Reddit Reddit reviews Why We Sleep: Unlocking the Power of Sleep and Dreams

We found 13 Reddit comments about Why We Sleep: Unlocking the Power of Sleep and Dreams. Here are the top ones, ranked by their Reddit score.

Sleep Disorders
Diseases & Physical Ailments Health
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Why We Sleep: Unlocking the Power of Sleep and Dreams
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13 Reddit comments about Why We Sleep: Unlocking the Power of Sleep and Dreams:

u/complimentaryasshole · 18 pointsr/gatesopencomeonin

No one can survive on 4 hours of sleep or even 6, at least not without dire consequences later in life. If you haven't heard of Matthew Walker's work and his book Why We Sleep I highly recommend you check it out. He's been on a bunch of podcasts too, my favorite was on an episode of Dr Rhonda Patrick's Found My Fitness podcast. Please do yourself and your future health a favor and get your 8. You deserve it!

u/logical_insight · 16 pointsr/explainlikeimfive

I just read Mathew Walker’s excellent book “why we sleep.”

It’s an excellent read and will change the way you think about sleep. Highly recommended.

https://www.amazon.com/Why-We-Sleep-Unlocking-Dreams/dp/1501144324/ref=sr_1_1_sspa?ie=UTF8&qid=1549864264&sr=8-1-spons&keywords=Why+we+sleep&psc=1

u/phasenine · 13 pointsr/AskDocs

I listened to a podcast with Matthew Walker, the author of Why We Sleep which then lead me to buy the audiobook. One of the first things he talks about in the book is that whether we’re a night owl or morning lark is largely determined by genetics. So, the fact that you have a hard time waking up early is likely going to be hard to change, unfortunately.

The podcast was with Joe Rogan. . It’s quite a good listen!

u/schistaceous · 11 pointsr/IWantToLearn

Yeah, one of these things is not like the others. Just the first few pages of Matthew Walker's Why We Sleep makes that clear. Don't know whether it's a year-long project, but of the items on the list it merits top priority.

u/spit-evil-olive-tips · 6 pointsr/SeattleWA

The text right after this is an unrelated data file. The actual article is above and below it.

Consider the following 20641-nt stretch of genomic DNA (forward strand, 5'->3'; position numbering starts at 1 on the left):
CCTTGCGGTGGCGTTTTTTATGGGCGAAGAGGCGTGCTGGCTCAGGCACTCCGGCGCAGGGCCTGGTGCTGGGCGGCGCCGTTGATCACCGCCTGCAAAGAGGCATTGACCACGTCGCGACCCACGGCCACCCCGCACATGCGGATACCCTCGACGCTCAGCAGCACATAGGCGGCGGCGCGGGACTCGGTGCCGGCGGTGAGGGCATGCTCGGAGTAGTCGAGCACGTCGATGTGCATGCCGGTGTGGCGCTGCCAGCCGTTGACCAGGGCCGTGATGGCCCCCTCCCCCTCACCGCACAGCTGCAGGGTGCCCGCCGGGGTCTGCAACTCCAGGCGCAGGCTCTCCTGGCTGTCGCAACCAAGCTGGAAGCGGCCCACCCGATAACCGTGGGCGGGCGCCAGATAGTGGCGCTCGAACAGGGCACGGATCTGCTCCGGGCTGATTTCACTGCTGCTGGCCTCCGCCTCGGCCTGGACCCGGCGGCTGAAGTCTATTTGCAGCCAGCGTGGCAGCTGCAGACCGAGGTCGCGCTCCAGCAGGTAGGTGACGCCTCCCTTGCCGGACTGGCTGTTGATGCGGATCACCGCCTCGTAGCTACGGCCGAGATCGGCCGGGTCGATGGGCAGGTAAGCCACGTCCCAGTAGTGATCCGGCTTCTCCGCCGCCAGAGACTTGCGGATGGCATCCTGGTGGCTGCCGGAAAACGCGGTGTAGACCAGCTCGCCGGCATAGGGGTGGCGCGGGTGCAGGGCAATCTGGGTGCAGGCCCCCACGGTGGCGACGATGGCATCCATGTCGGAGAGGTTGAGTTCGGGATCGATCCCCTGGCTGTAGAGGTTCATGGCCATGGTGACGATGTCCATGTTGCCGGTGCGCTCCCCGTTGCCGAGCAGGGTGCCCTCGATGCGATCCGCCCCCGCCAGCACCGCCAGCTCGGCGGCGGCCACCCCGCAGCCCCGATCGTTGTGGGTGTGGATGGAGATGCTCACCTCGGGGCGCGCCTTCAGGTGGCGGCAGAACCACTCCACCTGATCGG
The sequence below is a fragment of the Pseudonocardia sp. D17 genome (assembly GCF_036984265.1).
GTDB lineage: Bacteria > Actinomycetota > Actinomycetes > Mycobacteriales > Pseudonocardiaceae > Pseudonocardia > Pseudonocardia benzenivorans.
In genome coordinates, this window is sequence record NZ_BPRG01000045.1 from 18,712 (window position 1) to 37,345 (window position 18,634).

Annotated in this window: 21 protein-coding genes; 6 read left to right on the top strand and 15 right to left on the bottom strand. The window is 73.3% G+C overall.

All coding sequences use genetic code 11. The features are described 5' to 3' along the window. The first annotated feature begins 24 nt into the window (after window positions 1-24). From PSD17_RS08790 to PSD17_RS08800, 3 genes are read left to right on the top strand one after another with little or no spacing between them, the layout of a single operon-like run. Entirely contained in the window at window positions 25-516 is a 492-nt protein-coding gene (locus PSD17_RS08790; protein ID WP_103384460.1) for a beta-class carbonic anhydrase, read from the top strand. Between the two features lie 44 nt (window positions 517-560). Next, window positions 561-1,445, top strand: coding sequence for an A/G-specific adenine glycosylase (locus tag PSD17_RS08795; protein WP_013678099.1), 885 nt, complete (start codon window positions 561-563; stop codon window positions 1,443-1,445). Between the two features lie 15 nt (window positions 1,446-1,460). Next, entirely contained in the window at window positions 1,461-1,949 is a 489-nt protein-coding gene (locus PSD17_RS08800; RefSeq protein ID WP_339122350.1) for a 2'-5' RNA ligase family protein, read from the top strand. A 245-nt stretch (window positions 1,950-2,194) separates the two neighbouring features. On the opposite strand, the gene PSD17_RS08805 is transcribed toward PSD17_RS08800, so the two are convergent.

Sleep.

Add this book to your to-read list for later, it explains why sleep is actually more productive than pulling an all-nighter.

u/CowboyFromSmell · 2 pointsr/compsci

Sleep.

Being totally honest, I try a lot of the stuff in the other top level comments, but for the hard problems, it’s not until the next day that I have a good answer. Rich Hicky’s talk Hammock Driven Development talks a lot about this.

It’s a real thing. REM sleep, which happens mostly in morning sleep, helps us process those hard problems that we’ve been banging on. You can read more about it in this book.

u/StrangeYou · 1 pointr/depression_help

No worries man. I’m glad you read it. And honestly I can’t explain how I’m humbled that you find it actually helpful. Thank YOU for digesting the stuff that I’ve written. It means a lot to me that I could able to feel someone better.

It’s a great thing that you’ve mentioned your needs on therapy. Just 1 thing I’d like to point at. You shouldn’t be labelling ur self in depression. Neither your parents as well. It might be completely different thing. I’m assuming your parents might have told you “you got a warm house so how come you’re depressed” or something like that. Sounds like my parents lol.

In my most honest suggestion that you keep mentioning that you need a therapist. Not in a nagging attitude ofc lol. Just try to communicate this when everyone is having a regular or a normal time. Not when you’re feeling down. In much harsh words, tell u need to talk with a professional when shields are down. Because pretending is way more tiring than just being unhappy. That’s what I’ve did for years and end up hating my self, everyone else and most sadly my parents.

Also meanwhile you’re trying to help yourself I’ve got two suggestions for you.

This book-> https://www.amazon.com/dp/1501144324/ref=cm_sw_r_cp_awdb_t1_hPx2Db44AP10J (this cover is terrible. if you can find get the penguin release lol)

And start watching HBO’s in treatment. It’s a quite deep series. But it’ll give you an insight how to approach to a therapist. Tbh, I started to get more out of my therapy after watching this. Therapy is not a magic wand. It works when you actually converse with the human that listens you fully at that moment.

u/UpperDiscipline · 1 pointr/NorthCarolina

>Lasik is a horrible example

Fair. I hesitated to use it but decided to use the first medical example that came to mind. I will say though that from everything I've read lately, I don't think the procedure is as dangerous as made out to be. Serious, lasting side effects percentage-wise are still low and improving despite the issues. I also think there needs to be due diligence on the part of the patient. I probably wouldn't get Lasik myself, but if I ever do, I'm going to do my research to find a reputable program for it and understand the risks. I'll also note, there are many 'regulated' procedures done in fancy hospitals that I would never agree to because they also pose a level of risk that I'm not comfortable with. There's risk in any health procedure.